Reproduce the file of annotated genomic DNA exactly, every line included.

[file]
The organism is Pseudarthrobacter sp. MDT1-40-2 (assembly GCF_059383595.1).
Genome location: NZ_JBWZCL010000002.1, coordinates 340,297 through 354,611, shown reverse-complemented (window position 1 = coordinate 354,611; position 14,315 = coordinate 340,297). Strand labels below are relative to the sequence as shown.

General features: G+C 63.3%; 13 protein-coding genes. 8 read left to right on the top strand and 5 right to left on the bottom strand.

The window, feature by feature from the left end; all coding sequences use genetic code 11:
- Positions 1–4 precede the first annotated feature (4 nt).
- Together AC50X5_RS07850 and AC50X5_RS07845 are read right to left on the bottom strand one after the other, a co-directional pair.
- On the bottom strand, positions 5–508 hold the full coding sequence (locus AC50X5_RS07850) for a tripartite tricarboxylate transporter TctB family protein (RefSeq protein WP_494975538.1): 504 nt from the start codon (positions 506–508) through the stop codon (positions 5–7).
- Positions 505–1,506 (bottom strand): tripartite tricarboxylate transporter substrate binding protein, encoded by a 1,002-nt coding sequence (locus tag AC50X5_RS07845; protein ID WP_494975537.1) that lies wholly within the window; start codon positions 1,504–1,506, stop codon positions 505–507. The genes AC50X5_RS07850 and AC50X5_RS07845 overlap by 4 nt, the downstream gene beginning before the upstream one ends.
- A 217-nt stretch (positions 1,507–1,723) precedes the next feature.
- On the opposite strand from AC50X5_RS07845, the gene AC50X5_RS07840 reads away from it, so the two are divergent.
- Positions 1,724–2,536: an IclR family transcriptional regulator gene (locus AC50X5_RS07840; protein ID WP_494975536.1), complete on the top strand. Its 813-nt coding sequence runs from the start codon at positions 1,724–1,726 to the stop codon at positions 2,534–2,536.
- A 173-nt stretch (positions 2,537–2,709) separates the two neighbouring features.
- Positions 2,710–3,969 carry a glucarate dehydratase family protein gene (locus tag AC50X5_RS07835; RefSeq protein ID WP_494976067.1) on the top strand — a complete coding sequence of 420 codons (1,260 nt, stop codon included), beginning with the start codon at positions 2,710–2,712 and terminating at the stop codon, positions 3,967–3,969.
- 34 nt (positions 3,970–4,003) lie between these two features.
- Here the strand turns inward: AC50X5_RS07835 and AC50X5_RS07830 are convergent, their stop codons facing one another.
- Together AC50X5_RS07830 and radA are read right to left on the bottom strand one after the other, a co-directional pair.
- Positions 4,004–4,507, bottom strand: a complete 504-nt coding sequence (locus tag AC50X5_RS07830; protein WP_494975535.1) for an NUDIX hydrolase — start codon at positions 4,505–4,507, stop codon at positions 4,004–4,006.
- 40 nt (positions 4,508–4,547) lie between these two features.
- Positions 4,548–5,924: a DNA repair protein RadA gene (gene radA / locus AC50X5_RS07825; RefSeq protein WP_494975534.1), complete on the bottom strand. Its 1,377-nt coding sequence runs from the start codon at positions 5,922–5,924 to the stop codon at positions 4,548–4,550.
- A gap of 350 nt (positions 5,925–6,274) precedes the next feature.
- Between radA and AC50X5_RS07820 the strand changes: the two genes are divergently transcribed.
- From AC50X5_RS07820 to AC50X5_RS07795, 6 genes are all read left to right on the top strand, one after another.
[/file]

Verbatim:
The organism is Pseudarthrobacter sp. MDT1-40-2 (assembly GCF_059383595.1).
Genome location: NZ_JBWZCL010000002.1, coordinates 340,297 through 354,611, shown reverse-complemented (window position 1 = coordinate 354,611; position 14,315 = coordinate 340,297). Strand labels below are relative to the sequence as shown.

General features: G+C 63.3%; 13 protein-coding genes. 8 read left to right on the top strand and 5 right to left on the bottom strand.

The window, feature by feature from the left end; all coding sequences use genetic code 11:
- Positions 1–4 precede the first annotated feature (4 nt).
- Together AC50X5_RS07850 and AC50X5_RS07845 are read right to left on the bottom strand one after the other, a co-directional pair.
- On the bottom strand, positions 5–508 hold the full coding sequence (locus AC50X5_RS07850) for a tripartite tricarboxylate transporter TctB family protein (RefSeq protein WP_494975538.1): 504 nt from the start codon (positions 506–508) through the stop codon (positions 5–7).
- Positions 505–1,506 (bottom strand): tripartite tricarboxylate transporter substrate binding protein, encoded by a 1,002-nt coding sequence (locus tag AC50X5_RS07845; protein ID WP_494975537.1) that lies wholly within the window; start codon positions 1,504–1,506, stop codon positions 505–507. The genes AC50X5_RS07850 and AC50X5_RS07845 overlap by 4 nt, the downstream gene beginning before the upstream one ends.
- A 217-nt stretch (positions 1,507–1,723) precedes the next feature.
- On the opposite strand from AC50X5_RS07845, the gene AC50X5_RS07840 reads away from it, so the two are divergent.
- Positions 1,724–2,536: an IclR family transcriptional regulator gene (locus AC50X5_RS07840; protein ID WP_494975536.1), complete on the top strand. Its 813-nt coding sequence runs from the start codon at positions 1,724–1,726 to the stop codon at positions 2,534–2,536.
- A 173-nt stretch (positions 2,537–2,709) separates the two neighbouring features.
- Positions 2,710–3,969 carry a glucarate dehydratase family protein gene (locus tag AC50X5_RS07835; RefSeq protein ID WP_494976067.1) on the top strand — a complete coding sequence of 420 codons (1,260 nt, stop codon included), beginning with the start codon at positions 2,710–2,712 and terminating at the stop codon, positions 3,967–3,969.
- 34 nt (positions 3,970–4,003) lie between these two features.
- Here the strand turns inward: AC50X5_RS07835 and AC50X5_RS07830 are convergent, their stop codons facing one another.
- Together AC50X5_RS07830 and radA are read right to left on the bottom strand one after the other, a co-directional pair.
- Positions 4,004–4,507, bottom strand: a complete 504-nt coding sequence (locus tag AC50X5_RS07830; protein WP_494975535.1) for an NUDIX hydrolase — start codon at positions 4,505–4,507, stop codon at positions 4,004–4,006.
- 40 nt (positions 4,508–4,547) lie between these two features.
- Positions 4,548–5,924: a DNA repair protein RadA gene (gene radA / locus AC50X5_RS07825; RefSeq protein WP_494975534.1), complete on the bottom strand. Its 1,377-nt coding sequence runs from the start codon at positions 5,922–5,924 to the stop codon at positions 4,548–4,550.
- A gap of 350 nt (positions 5,925–6,274) precedes the next feature.
- Between radA and AC50X5_RS07820 the strand changes: the two genes are divergently transcribed.
- From AC50X5_RS07820 to AC50X5_RS07795, 6 genes are all read left to right on the top strand, one after another.